Jesus was and is the fulfillment of God’s plan to save us from ourselves.  The Hebrew word “mashiach” is the messiah, the “anointed One,” used in Psalm 2:2 and in Daniel 9:25-26.  In Greek, it is the “Christ.”  (When I was young, I though “Christ” was Jesus’ last name.  Now I know it’s a title, “Jesus, the Christ.)  This term is applied to the future ruler, sent from God, who will sit on the throne of David forever.  Acts 3:18,

But what God predicted through the mouth of all the prophets – that His Messiah would suffer – He has fulfilled in this way.

The life and death of Jesus on the cross was not a secret or an accident, but the result of God’s divine plan that He revealed throughout the scriptures.  In the Encyclopedia or Biblical Prophecy, there are 127 Messianic predictions involving more than 3000 Bible verses.  We’re only going to examine 2000 of those verses today.

No, just kidding, but let’s look at a few specific prophecies that God gave us in the Old Testament:

  • The Messiah would be the seed/offspring of a woman and would crush the head of Satan (Genesis 3:15).
  • He would come from the seed/offspring of Abraham and would bless all the nations on earth (Genesis 12:3).
  • He would be a “prophet like Moses” to whom God said we must listen (Deuteronomy 18:15).
  • He would be born in Bethlehem of Judah (Micah 5:2).
  • He would be born of a virgin (Isaiah 7:14).
  • He would have a throne, a kingdom and a dynasty, or house, starting with King David, that will last forever (2 Samuel 7:16).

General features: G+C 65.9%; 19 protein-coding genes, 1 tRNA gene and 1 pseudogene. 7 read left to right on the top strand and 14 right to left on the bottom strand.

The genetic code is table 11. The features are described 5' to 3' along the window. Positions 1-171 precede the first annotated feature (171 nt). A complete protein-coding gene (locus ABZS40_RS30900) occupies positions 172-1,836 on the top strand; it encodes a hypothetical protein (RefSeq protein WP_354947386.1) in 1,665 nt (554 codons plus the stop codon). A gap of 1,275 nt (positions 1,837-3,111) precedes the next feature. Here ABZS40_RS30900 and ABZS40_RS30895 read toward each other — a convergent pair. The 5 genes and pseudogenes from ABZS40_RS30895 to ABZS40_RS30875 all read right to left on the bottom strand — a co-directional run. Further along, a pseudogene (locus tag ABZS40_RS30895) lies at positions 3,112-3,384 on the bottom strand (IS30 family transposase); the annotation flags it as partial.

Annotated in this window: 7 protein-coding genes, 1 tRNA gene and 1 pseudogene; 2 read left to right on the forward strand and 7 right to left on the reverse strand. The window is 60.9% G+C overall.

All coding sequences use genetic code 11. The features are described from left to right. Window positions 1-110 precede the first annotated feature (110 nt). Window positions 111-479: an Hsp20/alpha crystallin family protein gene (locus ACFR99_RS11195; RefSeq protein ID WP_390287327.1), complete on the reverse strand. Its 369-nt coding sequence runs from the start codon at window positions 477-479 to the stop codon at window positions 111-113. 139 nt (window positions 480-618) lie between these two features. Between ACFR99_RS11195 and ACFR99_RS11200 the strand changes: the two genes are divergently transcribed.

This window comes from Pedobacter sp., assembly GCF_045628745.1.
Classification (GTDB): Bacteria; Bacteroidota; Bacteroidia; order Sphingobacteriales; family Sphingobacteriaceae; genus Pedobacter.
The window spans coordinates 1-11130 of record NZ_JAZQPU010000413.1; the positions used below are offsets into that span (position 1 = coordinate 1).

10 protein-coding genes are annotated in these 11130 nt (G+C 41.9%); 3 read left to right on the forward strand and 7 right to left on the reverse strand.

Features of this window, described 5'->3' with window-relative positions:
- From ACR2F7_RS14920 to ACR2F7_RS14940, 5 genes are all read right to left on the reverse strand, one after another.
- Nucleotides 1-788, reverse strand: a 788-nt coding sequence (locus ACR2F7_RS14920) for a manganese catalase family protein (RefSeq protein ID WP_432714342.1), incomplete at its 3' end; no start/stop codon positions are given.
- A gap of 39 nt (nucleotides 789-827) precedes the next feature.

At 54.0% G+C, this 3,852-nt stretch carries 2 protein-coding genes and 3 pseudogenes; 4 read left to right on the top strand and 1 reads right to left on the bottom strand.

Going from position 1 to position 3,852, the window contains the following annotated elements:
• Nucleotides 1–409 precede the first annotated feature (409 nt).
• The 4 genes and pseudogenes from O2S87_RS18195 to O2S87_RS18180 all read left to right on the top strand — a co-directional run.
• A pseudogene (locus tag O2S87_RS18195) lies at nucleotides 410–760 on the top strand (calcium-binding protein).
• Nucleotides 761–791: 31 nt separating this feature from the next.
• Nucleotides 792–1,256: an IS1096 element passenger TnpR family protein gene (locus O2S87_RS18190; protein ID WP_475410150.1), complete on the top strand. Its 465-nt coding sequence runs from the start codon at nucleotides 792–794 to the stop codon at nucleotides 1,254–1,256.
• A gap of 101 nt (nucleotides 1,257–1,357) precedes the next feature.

• He would be called “Wonderful Counselor,” “Mighty God,” “Everlasting Father,” “Prince of Peace,” and would possess an everlasting kingdom (Isaiah 9:6-7).
  • He would ride into Jerusalem on a donkey, righteous and having salvation, coming with gentleness (Zechariah 9:9-10).
  • He would be pierced for our transgression and crushed for our iniquities (Isaiah 53:5).
  • He would die among the wicked ones but be buried with the rich (Isaiah 53:9).
  • He would be resurrected from the grave, for God would not allow His Holy One to suffer decay (Psalm 16:10).
  • He would come again from the clouds of heaven as the Son of Man (Daniel 7:13-14).
  • He would be the “Sun of Righteousness” for all who revere Him and look for His coming again (Malachi 4:2).
  • He is the One whom Israel will one day recognize as the One they pierced, causing bitter grief (Zechariah 12:10).

IV.      God’s Promises Fulfilled

In the fullness of time, God brought forth His son that fulfilled these prophecies.  The prophecies were not a bunch of scattered predictions randomly placed throughout the Old Testament.  They were a careful and cohesive plan from God where each individual promise is interconnected into one grand plan.  When God makes a promise, God fulfills a promise.   The son of God, the son of man, was sacrificed for our sins, a ransom paid for our shortcomings, out of His mighty love for us.Slide14

God has proven He is trustworthy by fulfilling His promises, first to the Jews, then to the Gentiles.

God proves Himself not for His benefit, but for ours.  We, as humans, need proof.  We are flakey people, or at least some of my friends are.  I’m not.

And when one of our flakey friends lets us down, we lose a little trust in them.  If we loan somebody 100 dollars and they promise to pay us back, but then act like they never made that promise, we are not likely to loan 100 dollars to them, or anybody else for that matter.  The trust has been broken and we have little faith.